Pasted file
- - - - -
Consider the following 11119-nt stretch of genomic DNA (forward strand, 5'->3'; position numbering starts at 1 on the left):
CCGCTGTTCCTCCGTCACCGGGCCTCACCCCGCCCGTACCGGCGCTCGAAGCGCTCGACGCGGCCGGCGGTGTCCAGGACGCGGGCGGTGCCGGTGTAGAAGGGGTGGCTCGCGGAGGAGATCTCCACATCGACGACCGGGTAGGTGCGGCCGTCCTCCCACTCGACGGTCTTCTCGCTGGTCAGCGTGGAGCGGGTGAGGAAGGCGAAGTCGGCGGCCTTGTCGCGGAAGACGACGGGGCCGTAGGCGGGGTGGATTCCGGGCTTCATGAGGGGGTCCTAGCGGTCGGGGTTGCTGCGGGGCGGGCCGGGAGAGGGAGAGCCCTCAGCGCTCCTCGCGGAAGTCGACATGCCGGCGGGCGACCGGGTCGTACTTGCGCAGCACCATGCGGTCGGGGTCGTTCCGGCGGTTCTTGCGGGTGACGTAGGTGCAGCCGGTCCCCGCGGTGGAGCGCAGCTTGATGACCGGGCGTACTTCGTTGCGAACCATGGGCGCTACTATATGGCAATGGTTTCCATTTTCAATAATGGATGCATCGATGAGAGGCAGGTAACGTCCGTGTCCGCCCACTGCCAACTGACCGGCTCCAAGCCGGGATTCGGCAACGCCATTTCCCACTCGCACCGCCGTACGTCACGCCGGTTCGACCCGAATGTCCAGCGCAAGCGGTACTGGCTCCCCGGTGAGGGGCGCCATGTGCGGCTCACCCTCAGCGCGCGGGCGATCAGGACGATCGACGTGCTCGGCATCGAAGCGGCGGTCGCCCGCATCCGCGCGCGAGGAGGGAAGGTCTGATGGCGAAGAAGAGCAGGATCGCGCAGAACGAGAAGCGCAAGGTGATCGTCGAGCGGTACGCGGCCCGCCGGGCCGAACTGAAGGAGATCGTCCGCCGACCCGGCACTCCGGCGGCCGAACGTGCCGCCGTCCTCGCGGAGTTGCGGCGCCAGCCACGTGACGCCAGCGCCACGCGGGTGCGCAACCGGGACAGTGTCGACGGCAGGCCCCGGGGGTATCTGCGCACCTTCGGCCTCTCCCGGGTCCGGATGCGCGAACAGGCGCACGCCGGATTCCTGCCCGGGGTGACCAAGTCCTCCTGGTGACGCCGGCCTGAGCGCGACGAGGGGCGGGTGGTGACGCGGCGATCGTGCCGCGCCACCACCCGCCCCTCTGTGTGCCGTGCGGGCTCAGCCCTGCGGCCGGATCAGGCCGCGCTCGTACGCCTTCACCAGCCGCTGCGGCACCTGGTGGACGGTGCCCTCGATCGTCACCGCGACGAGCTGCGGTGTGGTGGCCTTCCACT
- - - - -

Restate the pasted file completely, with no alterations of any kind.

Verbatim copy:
Consider the following 11119-nt stretch of genomic DNA (forward strand, 5'->3'; position numbering starts at 1 on the left):
CCGCTGTTCCTCCGTCACCGGGCCTCACCCCGCCCGTACCGGCGCTCGAAGCGCTCGACGCGGCCGGCGGTGTCCAGGACGCGGGCGGTGCCGGTGTAGAAGGGGTGGCTCGCGGAGGAGATCTCCACATCGACGACCGGGTAGGTGCGGCCGTCCTCCCACTCGACGGTCTTCTCGCTGGTCAGCGTGGAGCGGGTGAGGAAGGCGAAGTCGGCGGCCTTGTCGCGGAAGACGACGGGGCCGTAGGCGGGGTGGATTCCGGGCTTCATGAGGGGGTCCTAGCGGTCGGGGTTGCTGCGGGGCGGGCCGGGAGAGGGAGAGCCCTCAGCGCTCCTCGCGGAAGTCGACATGCCGGCGGGCGACCGGGTCGTACTTGCGCAGCACCATGCGGTCGGGGTCGTTCCGGCGGTTCTTGCGGGTGACGTAGGTGCAGCCGGTCCCCGCGGTGGAGCGCAGCTTGATGACCGGGCGTACTTCGTTGCGAACCATGGGCGCTACTATATGGCAATGGTTTCCATTTTCAATAATGGATGCATCGATGAGAGGCAGGTAACGTCCGTGTCCGCCCACTGCCAACTGACCGGCTCCAAGCCGGGATTCGGCAACGCCATTTCCCACTCGCACCGCCGTACGTCACGCCGGTTCGACCCGAATGTCCAGCGCAAGCGGTACTGGCTCCCCGGTGAGGGGCGCCATGTGCGGCTCACCCTCAGCGCGCGGGCGATCAGGACGATCGACGTGCTCGGCATCGAAGCGGCGGTCGCCCGCATCCGCGCGCGAGGAGGGAAGGTCTGATGGCGAAGAAGAGCAGGATCGCGCAGAACGAGAAGCGCAAGGTGATCGTCGAGCGGTACGCGGCCCGCCGGGCCGAACTGAAGGAGATCGTCCGCCGACCCGGCACTCCGGCGGCCGAACGTGCCGCCGTCCTCGCGGAGTTGCGGCGCCAGCCACGTGACGCCAGCGCCACGCGGGTGCGCAACCGGGACAGTGTCGACGGCAGGCCCCGGGGGTATCTGCGCACCTTCGGCCTCTCCCGGGTCCGGATGCGCGAACAGGCGCACGCCGGATTCCTGCCCGGGGTGACCAAGTCCTCCTGGTGACGCCGGCCTGAGCGCGACGAGGGGCGGGTGGTGACGCGGCGATCGTGCCGCGCCACCACCCGCCCCTCTGTGTGCCGTGCGGGCTCAGCCCTGCGGCCGGATCAGGCCGCGCTCGTACGCCTTCACCAGCCGCTGCGGCACCTGGTGGACGGTGCCCTCGATCGTCACCGCGACGAGCTGCGGTGTGGTGGCCTTCCACT